The U.S. government’s new program to bring in more women-owned business as federal contractors has begun awarding contracts and is looking for more women.
Since April the Women-Owned Small Business (WOSB) Federal Contract Program has been working to provide greater access to federal contracting opportunities for WOSBs and economically-disadvantaged women-owned small businesses (EDWOSBs).
The program will help federal agencies achieve the existing statutory goal of five percent of federal contracting dollars being awarded to WOSBs.
There are over 300 types of businesses that are eligible for federal contracting under the WOSB Program. Open the contracting opportunities page and then click on WOSB Program Applicable NAICS Codes to see the list. It’s a long list covering everything from catering to auto repair and to pet care to construction (Someone please save me from government acronym hell – which I’m sure they would call GAL).
On Thursday, Michele Chang, senior adviser in the Office of Government Contracting and Business Development at the SBA, hosted a chat on the program. I attended the chat (and looked at a previous one) to see what our community of women entrepreneurs could learn about the program. Below are some of the Q and As that I felt were most relevant (I edited out a bunch of gobbledygook):
Q: What are the requirements to qualify for the WOSB program as a woman business owner?
A: The requirements for the WOSB program are outlined on www.sba.gov/wosb. Here is an overview: To be eligible, a firm must be at least 51% owned and controlled by one or more women, and primarily managed by one or more women. The women must be U.S. citizens. The firm must be “small” in its primary industry in accordance with SBA’s size standards for that industry. In order for a WOSB to be deemed “economically disadvantaged,” its owners must demonstrate economic disadvantage in accordance with the requirements set forth in the final rule.
[Note from Karin: I did some research to find out how to find out if you’re considered small. Find the NAICS code of your business. Then see the government’s size standards.
Q: What is the best way to achieve a live conversation with a contact at the contracting entity so as to best understand whether my business’ products or services are in fact a fit for a particular contract?
A: Your best entry point at an agency is the Office of Small and Disadvantaged Business Utilization (OSDBU). This office is the small business advocate at each agency and will help you determine the right path for small business procurement at that agency. To find the contact in these offices at each agency, visit: osdbu.gov
Q: Does a company have to be certified through WBE (Women’s Business Enterprise) program to be promoted for these federal opportunities?
A: No. To participate in this program, you must either (1) Self-Certify with supporting documents or (2) Obtain certification from an SBA-approved Third Party Certifier.
Three of the 4 third party certifiers the SBA has approved provide certification for both WOSB and EDWOSB. Those 3 are: • El Paso Hispanic Chamber of Commerce • National Women Business Owners Corporation • US Women’s Chamber of Commerce. The Women’s Business Enterprise National Council (WBENC) provides only WOSB certification.
Q: How will our company know of contract opportunities?
A: There are a couple ways to locate contracts. The government maintains a database with all contracts open to bid called Federal Business Opportunities. You can find this database at www.fbo.gov and you can search by contracts that are set-asides under the WOSB program. On this site you can also find upcoming events with contracting officials from federal agencies. The other resource we would recommend you utilize is reaching out to each agency’s Office of Small and Disadvantaged Business Utilization (OSDBU). They are the small business advocate at each agency and are your best entry point into any agency. Think about which agencies would be most likely to purchase your company’s products and services and then reach out to that agency’s OSDBU. Contact information for each OSDBU is available at www.osdbu.gov. You can also visit your local SBA office, Procurement Technical Assistance Center (PTAC), Small Business Development Center or Women’s Business Center for more information. Visit www.sba.gov to find the location closet to you.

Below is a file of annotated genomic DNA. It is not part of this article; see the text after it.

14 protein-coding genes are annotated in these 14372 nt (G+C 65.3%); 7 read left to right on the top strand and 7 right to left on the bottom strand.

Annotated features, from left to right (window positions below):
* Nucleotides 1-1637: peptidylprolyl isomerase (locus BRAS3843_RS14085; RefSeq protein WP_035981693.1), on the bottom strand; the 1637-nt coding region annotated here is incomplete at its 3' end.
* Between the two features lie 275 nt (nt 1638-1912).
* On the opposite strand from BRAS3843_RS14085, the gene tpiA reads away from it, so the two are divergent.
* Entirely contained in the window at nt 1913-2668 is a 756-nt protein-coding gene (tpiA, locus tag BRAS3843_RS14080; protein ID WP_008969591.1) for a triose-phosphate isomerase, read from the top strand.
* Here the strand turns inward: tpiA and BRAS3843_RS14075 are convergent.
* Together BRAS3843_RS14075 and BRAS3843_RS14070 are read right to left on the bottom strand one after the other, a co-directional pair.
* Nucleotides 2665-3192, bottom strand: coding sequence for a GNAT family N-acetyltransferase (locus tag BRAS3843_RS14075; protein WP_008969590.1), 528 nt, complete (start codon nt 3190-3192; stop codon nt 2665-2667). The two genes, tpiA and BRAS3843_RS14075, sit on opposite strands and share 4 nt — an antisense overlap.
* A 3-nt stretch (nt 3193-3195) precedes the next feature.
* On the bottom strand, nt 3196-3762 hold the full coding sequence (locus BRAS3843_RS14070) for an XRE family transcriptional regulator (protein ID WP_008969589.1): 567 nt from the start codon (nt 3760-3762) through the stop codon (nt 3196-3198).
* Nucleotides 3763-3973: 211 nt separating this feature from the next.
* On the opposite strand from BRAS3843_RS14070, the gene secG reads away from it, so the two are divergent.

Q: Is there a significant advantage to becoming certified as an EDWOSB rather than a WOSB?
A: As a EDWOSB, there are more industries that are eligible for this program. Go to www.sba.gov/wosb to read more, as well as see a list of industries.
[More from Karin: under the program a woman is presumed economically disadvantaged if she has a personal net worth of less than $750,000 (with some exclusions), her adjusted gross yearly income averaged over the three years preceding the certification is less than $350,000, and the fair market value of all her assets is less than $6 million].
Q: Other than uploading the required documentation to the SBA Repository, what suggestions do you have for WOSBs to be prepared for upcoming contract opportunities?
A: Yes, you need to upload your required documentation to the repository, but you also need to make sure you go to CCR and ORCA to represent your status as a WOSB. After that, make sure you are marketing your business to the appropriate federal agencies that are most likely to purchase products and services your company offers. Visit www.fbo.gov to find out about matchmaking opportunities and get in touch with agencies’s Offices of Small and Disadvantaged Business utilization to learn more about specific contracting opportunities. You can also visit your local SBA office or a Procurement Technical Assistance Center – they both can help you go after that first federal contract.
For more information on the Women-Owned Small Business Program or to access the instructions, applications or database, visit www.sba.gov/wosb.